Intended for healthcare professionals

Rapid response to:


Friends and family test should no longer be mandatory

BMJ 2018; 360 doi: (Published 29 January 2018) Cite this as: BMJ 2018;360:k367

Rapid Response:

Re: Friends and family test should no longer be mandatory

I read this and had to double check whether I had written this myself without realising it! This articulates my sentiments exactly! My Trust was one of the early implementers of FFT and initially I was intrigued; I saw this as another tool and another metric to help us triangulate our Patient Experience intelligence........

My dismay came quite quickly with the push from national CQUINs, CCG quality monitoring and regulators key lines of enquiry focusing in on response rates and not the incredible data behind patients responses. As a leader for patient experience this pushed us back years; all our energy had been on seeking, acknowledging and acting on our patients feedback, recognising the importance of listening to their voices yet the achievement measures were focused on how many replied. I struggled particularly with medical colleagues who when presented with their local level data challenging its statistical relevance and were at times dismissive.

Real time feedback has its place but we need a variety of tools and metrics, we actually need greater energy put into how we triangulate across all our data sets.....patient experience is absolutely teeming with data; the perfect example of being data rich but information poor. Who for example is able to extrapolate themes and trends across FFT (immediate reaction), National surveys (time to digest & ponder & reported some 5 months later......), complaints (by their nature have been considered in detail and not taken lightly), Healthwatch type data which is sought out, walkrounds and Golden Hour feedback (in the moment), social media, Care Opinion, listening & engagement events.....etc, etc? We are not comparing apples with apples.....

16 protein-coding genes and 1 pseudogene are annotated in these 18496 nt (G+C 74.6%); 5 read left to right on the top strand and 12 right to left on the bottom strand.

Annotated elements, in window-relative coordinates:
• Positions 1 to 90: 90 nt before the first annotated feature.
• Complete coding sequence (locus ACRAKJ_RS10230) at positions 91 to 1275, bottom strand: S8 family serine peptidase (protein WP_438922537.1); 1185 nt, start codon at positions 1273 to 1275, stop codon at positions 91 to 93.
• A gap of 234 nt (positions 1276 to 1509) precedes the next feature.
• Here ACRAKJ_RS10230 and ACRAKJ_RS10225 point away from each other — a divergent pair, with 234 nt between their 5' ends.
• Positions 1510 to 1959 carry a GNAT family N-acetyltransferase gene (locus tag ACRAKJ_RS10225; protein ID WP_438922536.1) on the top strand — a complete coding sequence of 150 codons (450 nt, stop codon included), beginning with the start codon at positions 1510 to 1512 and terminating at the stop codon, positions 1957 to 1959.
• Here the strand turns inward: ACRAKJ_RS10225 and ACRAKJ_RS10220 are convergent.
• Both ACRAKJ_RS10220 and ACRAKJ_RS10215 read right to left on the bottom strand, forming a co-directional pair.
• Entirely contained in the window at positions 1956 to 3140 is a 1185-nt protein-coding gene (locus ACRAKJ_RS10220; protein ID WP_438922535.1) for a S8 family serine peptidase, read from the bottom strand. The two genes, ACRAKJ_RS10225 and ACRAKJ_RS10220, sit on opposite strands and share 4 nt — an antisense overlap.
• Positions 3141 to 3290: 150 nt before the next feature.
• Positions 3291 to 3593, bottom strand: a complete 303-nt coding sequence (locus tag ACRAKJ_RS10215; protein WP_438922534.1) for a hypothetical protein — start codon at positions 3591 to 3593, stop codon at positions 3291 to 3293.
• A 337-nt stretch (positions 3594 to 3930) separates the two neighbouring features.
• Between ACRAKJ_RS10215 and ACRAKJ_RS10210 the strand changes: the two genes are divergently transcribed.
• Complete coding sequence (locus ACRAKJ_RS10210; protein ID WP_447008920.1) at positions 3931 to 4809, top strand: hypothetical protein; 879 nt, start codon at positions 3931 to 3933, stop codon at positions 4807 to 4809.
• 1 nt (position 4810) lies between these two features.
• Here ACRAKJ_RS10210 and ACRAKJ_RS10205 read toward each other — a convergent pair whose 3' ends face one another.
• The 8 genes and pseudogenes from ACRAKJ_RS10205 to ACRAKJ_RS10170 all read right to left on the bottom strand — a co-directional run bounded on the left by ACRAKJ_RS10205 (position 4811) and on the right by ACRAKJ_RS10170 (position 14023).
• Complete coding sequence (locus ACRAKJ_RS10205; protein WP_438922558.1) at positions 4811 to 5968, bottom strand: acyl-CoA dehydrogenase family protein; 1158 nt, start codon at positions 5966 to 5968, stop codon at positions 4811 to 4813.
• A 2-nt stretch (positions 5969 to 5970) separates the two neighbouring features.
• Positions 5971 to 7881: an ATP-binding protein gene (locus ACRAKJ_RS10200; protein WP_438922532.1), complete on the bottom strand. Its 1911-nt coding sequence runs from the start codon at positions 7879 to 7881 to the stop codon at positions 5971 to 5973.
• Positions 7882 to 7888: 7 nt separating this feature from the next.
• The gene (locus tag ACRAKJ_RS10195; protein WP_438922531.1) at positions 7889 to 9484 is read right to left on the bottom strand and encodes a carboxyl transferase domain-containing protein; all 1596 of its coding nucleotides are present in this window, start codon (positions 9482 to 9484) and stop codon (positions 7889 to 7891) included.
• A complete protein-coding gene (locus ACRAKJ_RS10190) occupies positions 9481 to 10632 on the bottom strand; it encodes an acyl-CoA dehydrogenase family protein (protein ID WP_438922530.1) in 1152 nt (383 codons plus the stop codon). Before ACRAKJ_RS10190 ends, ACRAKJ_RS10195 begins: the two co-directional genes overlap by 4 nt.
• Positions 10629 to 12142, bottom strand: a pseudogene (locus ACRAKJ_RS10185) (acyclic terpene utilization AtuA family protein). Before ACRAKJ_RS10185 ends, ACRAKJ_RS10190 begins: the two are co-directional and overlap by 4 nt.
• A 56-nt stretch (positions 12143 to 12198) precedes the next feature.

The fear that Trusts will not seek feedback is in truth insulting to those of us for whom it is the essence of our roles, for those staff who use their feedback to make a difference, to those services who use co-design and patient voices to evaluate and redesign.

Those who know me have described me as a patient experience 'purist'....I absolutely get the need for drawing themes and trends, for understanding the bigger picture and yes the statistical relevance especially when we are looking at service redesign and improvements; but it all comes down to the fact that if my mum is receiving NHS care then her individual experience matters, not whether it was not the norm or the majority of patients had a different experience, it's about what happened to my mum.

Experience is personal, it is rooted in perceptions, assumptions and expectations and is both relational & functional; there are simply too many variables. Our FFT has given us some powerful data but we could use the resources (& not just the money) in so many better and different ways to gather our patients feedback.....and we need to be trusted to do that.

Competing interests: No competing interests

30 January 2018
Jennie Negus
Deputy Chief Nurse - Patient Experience